Aflatoxin B1 is one of the most well-known and studied mycotoxins. It can be produced by the molds Aspergillus flavus and Aspergillus parasiticus. It is known as a potent carcinogen. Ingestion of aflatoxin B1 can cause liver cancer. Some studies have shown that there is evidence that inhalation of aflatoxin B1 can cause lung cancer. Aflatoxin B1 has been found on contaminated grains, peanuts, and other human and animal foodstuffs. However, Aspergillus flavus and Aspergillus parasiticus are not commonly found on building materials or in indoor environments.
Much of the information on the human health effects of inhalation exposure to mycotoxins comes from studies done in the workplace and some case studies or case reports.
Many symptoms and human health effects attributed to inhalation of mycotoxins have been reported including: mucous membrane irritation, skin rash, nausea, immune system suppression, acute or chronic liver damage, acute or chronic central nervous system damage, endocrine effects, and cancer. More studies are needed to get a clear picture of all of the health effects related to most mycotoxins. It is prudent to avoid exposure to molds and mycotoxins when possible.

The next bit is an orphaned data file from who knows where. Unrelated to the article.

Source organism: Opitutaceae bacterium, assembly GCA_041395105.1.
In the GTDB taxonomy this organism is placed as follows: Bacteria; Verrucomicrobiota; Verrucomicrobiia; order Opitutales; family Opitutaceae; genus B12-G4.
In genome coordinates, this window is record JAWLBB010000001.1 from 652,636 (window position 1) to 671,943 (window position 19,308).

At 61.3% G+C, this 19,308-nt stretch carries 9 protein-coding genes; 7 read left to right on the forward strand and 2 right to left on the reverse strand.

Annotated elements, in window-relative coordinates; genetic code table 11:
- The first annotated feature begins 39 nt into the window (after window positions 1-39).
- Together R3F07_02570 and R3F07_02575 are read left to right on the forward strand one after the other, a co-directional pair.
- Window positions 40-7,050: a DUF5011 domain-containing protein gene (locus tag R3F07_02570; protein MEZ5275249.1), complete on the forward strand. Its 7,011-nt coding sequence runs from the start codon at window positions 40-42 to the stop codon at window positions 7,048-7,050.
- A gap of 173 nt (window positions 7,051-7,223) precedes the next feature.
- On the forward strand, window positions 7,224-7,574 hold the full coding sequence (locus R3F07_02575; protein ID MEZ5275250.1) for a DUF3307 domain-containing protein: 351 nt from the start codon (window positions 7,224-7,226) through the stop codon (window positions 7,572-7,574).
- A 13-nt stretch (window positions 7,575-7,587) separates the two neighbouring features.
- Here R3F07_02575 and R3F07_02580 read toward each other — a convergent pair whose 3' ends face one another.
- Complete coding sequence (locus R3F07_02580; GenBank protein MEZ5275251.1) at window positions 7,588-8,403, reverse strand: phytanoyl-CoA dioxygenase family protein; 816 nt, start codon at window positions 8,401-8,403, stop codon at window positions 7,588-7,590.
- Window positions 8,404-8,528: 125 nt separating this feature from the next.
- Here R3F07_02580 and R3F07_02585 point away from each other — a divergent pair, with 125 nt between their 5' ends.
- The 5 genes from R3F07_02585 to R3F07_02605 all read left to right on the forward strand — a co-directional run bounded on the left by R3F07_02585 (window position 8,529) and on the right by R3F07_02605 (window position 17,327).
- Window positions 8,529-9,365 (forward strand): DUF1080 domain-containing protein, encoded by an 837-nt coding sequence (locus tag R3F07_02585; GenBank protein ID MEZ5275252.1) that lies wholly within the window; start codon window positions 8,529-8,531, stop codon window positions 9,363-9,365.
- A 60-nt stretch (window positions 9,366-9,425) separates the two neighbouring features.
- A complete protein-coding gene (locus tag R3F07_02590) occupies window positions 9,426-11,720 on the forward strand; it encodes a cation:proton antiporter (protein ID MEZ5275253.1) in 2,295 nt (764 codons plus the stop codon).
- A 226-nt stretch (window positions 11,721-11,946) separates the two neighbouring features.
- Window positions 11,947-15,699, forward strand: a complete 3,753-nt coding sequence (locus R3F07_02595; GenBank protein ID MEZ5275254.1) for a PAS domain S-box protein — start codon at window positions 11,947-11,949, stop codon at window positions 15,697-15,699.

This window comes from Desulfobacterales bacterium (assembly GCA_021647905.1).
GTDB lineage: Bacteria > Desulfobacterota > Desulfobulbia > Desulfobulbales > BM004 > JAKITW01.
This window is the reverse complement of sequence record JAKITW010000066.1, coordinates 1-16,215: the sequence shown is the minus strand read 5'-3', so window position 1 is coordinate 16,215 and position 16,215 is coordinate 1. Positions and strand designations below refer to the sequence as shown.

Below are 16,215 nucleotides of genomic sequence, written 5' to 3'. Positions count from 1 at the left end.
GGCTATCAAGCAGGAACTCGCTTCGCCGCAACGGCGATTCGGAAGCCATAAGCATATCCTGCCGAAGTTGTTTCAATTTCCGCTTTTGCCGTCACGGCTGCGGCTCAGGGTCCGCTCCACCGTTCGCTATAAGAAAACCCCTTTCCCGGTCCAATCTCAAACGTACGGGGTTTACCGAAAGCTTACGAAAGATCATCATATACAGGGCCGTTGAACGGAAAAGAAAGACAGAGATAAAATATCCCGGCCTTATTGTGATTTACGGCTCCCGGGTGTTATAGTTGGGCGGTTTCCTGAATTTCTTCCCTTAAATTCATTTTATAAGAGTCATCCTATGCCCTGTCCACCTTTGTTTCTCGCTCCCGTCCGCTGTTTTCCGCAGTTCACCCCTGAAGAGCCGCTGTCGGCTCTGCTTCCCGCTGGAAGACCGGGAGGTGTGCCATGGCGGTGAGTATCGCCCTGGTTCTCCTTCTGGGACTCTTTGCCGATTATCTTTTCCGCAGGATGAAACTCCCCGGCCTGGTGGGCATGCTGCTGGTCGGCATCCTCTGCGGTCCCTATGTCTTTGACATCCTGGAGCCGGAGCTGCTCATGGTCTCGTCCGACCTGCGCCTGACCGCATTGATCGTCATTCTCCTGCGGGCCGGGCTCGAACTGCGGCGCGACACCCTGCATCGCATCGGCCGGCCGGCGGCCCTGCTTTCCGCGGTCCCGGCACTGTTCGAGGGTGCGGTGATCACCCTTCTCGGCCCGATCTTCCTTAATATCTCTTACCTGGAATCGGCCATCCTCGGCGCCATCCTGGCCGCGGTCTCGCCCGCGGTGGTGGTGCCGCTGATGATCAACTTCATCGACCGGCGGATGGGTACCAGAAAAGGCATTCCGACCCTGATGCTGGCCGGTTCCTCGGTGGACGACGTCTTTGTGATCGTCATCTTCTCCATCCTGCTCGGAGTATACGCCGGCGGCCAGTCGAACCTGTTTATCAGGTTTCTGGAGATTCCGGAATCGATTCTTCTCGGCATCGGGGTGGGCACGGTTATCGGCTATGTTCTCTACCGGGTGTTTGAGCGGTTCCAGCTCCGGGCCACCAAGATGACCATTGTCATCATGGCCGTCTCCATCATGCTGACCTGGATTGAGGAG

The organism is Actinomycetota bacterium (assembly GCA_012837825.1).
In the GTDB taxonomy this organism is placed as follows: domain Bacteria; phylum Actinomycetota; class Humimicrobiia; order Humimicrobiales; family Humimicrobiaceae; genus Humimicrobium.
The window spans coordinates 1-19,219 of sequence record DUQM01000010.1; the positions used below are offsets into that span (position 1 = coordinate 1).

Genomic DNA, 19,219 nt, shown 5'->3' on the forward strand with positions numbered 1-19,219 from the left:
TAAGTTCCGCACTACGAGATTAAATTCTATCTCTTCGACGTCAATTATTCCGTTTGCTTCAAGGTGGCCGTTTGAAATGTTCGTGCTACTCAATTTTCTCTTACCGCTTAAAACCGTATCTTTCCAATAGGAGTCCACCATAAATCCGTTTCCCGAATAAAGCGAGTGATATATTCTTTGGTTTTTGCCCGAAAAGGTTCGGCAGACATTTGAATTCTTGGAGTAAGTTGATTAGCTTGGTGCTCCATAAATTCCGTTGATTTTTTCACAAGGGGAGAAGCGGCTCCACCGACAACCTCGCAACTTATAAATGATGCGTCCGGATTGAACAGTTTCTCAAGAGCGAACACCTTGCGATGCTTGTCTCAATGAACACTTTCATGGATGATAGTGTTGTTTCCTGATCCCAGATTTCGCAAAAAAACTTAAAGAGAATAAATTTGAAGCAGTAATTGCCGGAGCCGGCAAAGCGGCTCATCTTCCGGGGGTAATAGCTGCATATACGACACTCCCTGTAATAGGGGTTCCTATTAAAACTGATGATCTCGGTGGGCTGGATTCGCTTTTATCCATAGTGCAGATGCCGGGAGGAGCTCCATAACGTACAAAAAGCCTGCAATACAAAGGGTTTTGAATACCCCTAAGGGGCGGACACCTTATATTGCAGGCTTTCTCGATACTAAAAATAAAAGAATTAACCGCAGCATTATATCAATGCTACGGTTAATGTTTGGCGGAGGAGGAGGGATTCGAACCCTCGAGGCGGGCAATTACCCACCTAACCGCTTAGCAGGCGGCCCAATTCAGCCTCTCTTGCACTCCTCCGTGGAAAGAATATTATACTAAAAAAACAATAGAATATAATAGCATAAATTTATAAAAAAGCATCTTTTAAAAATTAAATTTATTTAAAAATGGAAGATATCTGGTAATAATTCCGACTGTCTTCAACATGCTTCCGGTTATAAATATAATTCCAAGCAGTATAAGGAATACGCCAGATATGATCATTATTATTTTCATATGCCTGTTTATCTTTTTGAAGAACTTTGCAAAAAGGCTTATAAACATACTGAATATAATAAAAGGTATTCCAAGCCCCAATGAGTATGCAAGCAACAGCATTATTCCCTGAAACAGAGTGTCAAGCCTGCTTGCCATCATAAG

Some molds can produce various toxins. Some molds produce mycotoxins only under certain environmental conditions. The presence of mold in a building does not necessarily mean that mycotoxins are present or that they are present in large quantities.
Note: Information on ingestion exposure, for both humans and animals, is more abundant. A wide range of health effects has been reported following ingestion of moldy foods including liver damage, nervous system damage, and immunological effects.